What sex you think ?

Chy19

In the Brooder
Jun 27, 2019
13
18
26
received_2355575664684654.jpeg
received_2940201649384026.jpeg
 

Chy19

In the Brooder
Jun 27, 2019
13
18
26
I haven't heard either one do a buck wheat call I can tell my other two apart but not these two. I've heard the white one do a male call but saw it eating oyster shell the other day and the first day I got it my male attacked it. The purple one makes this random call out but I've never heard it before it's like a squeal. My other guineas like to attack these two and they become submissive and make those low key eep eep noise. Now my other two guineas like to pick on these two so I dont know what these are the whites supposed to be male purple female I've heard the purple try to make the loud one syllable call also so I'm not sure :/ any comment opinion appreciated !
 

R2elk

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Feb 24, 2013
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I haven't heard either one do a buck wheat call I can tell my other two apart but not these two. I've heard the white one do a male call but saw it eating oyster shell the other day and the first day I got it my male attacked it. The purple one makes this random call out but I've never heard it before it's like a squeal. My other guineas like to attack these two and they become submissive and make those low key eep eep noise. Now my other two guineas like to pick on these two so I dont know what these are the whites supposed to be male purple female I've heard the purple try to make the loud one syllable call also so I'm not sure :/ any comment opinion appreciated !
Unfortunately guineas cannot be accurately sexed from pictures.

The big cupped wattles are claimed to belong to males but there are people who have hens that have big cupped wattles. The males are supposed to have bigger casques but a female Pearl Gray can have a bigger casque than a male Coral Blue will have.

The true test is that if it lays an egg, it is a hen. The "buckwheat" is a very good indicator. Hens can make all the male calls but males are not supposed to be able to make the "buckwheat" call.

There are postures that can indicate the sex but they may not work on low pecking order submissives.
 

Chy19

In the Brooder
Jun 27, 2019
13
18
26
Unfortunately guineas cannot be accurately sexed from pictures.

The big cupped wattles are claimed to belong to males but there are people who have hens that have big cupped wattles. The males are supposed to have bigger casques but a female Pearl Gray can have a bigger casque than a male Coral Blue will have.

The true test is that if it lays an egg, it is a hen. The "buckwheat" is a very good indicator. Hens can make all the male calls but males are not supposed to be able to make the "buckwheat" call.

There are postures that can indicate the sex but they may not work on low pecking order submissives.
Hey thank you so much for taking the time to respond I've had so much going on since this post haven't really taken the time to get on here but here I am lol :) I deftinley agree with you pictures are horrible sexing tools lol I ended up keeping it (purple one ) because that was supposed to be a female , for another week and anytime it heard my for sure female guinea it and the White ( I was told white one was male) which seems right , started doing the shriek call lol, the White has never buck wheat and I've had it for a month now so pretty sure it is a male. The purple one im pretty sure was a male too due to the fact it would get in talking mode with the white one and never do any kind of other noises. So I ended up trading for another purple that was more certain female and by that night it was doing buck wheat noises.So the White still shrills and that's it so pretty sure that white one is a male and the one that was in the pic above the purple one male also but now I have FEMALE just swapped for another purple yay lol.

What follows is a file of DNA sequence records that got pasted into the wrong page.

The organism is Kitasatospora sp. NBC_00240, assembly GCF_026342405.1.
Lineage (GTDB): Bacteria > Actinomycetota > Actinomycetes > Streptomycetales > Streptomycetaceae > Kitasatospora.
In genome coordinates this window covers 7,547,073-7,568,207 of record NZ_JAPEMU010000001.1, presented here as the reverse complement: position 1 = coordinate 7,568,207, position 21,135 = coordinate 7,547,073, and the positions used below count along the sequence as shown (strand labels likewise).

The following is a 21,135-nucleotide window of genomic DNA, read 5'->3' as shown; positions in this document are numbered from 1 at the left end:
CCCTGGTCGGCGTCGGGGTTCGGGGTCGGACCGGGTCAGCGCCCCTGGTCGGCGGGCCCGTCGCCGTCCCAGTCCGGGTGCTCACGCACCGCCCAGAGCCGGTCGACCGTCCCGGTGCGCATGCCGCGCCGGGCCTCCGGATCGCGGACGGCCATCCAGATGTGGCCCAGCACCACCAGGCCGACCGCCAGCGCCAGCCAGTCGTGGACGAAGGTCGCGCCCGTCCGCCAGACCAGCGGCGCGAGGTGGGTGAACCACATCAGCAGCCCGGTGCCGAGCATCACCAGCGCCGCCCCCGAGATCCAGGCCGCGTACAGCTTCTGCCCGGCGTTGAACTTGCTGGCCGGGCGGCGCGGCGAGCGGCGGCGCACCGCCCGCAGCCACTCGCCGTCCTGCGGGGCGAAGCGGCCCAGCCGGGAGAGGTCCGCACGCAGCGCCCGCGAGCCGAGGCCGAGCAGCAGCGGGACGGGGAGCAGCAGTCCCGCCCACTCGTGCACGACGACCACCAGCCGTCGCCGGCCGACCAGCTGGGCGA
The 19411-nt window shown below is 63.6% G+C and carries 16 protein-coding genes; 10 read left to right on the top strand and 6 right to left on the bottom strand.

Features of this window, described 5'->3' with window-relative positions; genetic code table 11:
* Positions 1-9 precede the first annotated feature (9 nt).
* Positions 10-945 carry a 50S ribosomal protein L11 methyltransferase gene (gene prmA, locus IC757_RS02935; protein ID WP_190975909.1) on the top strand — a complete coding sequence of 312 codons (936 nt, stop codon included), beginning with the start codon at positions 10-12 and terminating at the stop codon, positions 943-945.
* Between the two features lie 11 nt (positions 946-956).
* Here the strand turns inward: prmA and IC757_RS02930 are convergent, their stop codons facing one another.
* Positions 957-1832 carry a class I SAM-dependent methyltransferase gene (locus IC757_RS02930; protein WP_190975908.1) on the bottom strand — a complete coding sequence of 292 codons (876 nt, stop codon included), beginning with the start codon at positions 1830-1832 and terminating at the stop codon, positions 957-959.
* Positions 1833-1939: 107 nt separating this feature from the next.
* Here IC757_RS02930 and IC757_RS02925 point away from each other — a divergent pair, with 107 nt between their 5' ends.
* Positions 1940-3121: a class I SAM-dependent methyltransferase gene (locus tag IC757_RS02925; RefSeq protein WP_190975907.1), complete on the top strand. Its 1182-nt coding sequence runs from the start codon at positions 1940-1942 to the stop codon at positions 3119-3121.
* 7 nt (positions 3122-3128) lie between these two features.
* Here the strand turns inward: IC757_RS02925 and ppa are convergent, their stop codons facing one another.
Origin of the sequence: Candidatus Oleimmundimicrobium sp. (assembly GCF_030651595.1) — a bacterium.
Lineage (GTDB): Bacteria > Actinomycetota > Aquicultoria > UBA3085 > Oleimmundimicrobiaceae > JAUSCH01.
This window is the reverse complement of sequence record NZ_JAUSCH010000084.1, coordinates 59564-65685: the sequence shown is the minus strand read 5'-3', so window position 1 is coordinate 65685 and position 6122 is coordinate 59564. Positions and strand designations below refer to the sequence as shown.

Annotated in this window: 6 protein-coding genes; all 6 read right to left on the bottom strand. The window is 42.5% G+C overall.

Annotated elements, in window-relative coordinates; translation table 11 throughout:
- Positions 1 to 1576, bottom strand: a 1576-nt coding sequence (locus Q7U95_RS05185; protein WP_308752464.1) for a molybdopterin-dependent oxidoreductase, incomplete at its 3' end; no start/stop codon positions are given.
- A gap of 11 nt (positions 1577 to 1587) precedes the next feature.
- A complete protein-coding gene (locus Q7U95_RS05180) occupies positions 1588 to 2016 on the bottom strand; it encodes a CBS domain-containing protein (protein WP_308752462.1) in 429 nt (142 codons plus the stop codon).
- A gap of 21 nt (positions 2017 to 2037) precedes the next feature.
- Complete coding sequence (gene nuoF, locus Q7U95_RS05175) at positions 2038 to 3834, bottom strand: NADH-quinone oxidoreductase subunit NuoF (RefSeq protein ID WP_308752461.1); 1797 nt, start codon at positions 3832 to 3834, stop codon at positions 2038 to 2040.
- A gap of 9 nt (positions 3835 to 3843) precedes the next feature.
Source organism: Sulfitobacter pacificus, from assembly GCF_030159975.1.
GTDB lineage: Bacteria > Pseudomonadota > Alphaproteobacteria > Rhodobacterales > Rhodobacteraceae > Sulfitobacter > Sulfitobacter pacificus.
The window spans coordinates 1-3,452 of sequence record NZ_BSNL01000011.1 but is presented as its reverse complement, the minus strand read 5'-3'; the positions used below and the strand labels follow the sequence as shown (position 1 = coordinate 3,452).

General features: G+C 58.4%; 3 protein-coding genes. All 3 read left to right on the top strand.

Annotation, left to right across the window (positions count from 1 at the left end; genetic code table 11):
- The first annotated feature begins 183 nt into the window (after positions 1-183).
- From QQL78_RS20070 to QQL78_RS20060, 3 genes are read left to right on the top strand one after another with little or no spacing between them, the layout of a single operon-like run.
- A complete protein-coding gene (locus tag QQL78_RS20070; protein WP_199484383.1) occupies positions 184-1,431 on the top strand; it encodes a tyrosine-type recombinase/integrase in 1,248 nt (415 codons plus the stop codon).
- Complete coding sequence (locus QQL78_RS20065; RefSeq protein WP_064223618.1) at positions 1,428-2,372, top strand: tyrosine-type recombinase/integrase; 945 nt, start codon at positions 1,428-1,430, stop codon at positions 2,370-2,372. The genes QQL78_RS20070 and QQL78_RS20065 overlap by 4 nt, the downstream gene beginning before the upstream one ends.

R2elk

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Premium Feather Member
8 Years
Feb 24, 2013
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Natrona County, Wyoming
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100 % agree lol thought maybe out there somebody was a sexing genius, but I literally only rely on noises :)
There are other behaviors that can be useful in identifying the sex of a guinea but they also require the guineas to be adults and paying attention to their behavior.

Hens will look straight at you, cocks will look at you from the side as they sidle around you.

In adult pairs, the cock will lay down and the hen will wander in a circle around him.

The cock will stand erect keeping a lookout when his hen is on her nest unless he happens to have other hens to attend to.

Adult guineas can be vent sexed if you know what you are looking for. The physical difference of their sexual anatomy is most pronounced when the hens are laying eggs.

When hens are laying or about to begin laying, their "bustles" will be raised. The cocks will have a smooth back line while the hen's back feathers will appear to be elevated above their wings to the rear of their body. This look only occurs to hens and only when they are laying or about to begin laying. The rest of the year their back lines will appear normal just like the males.
 

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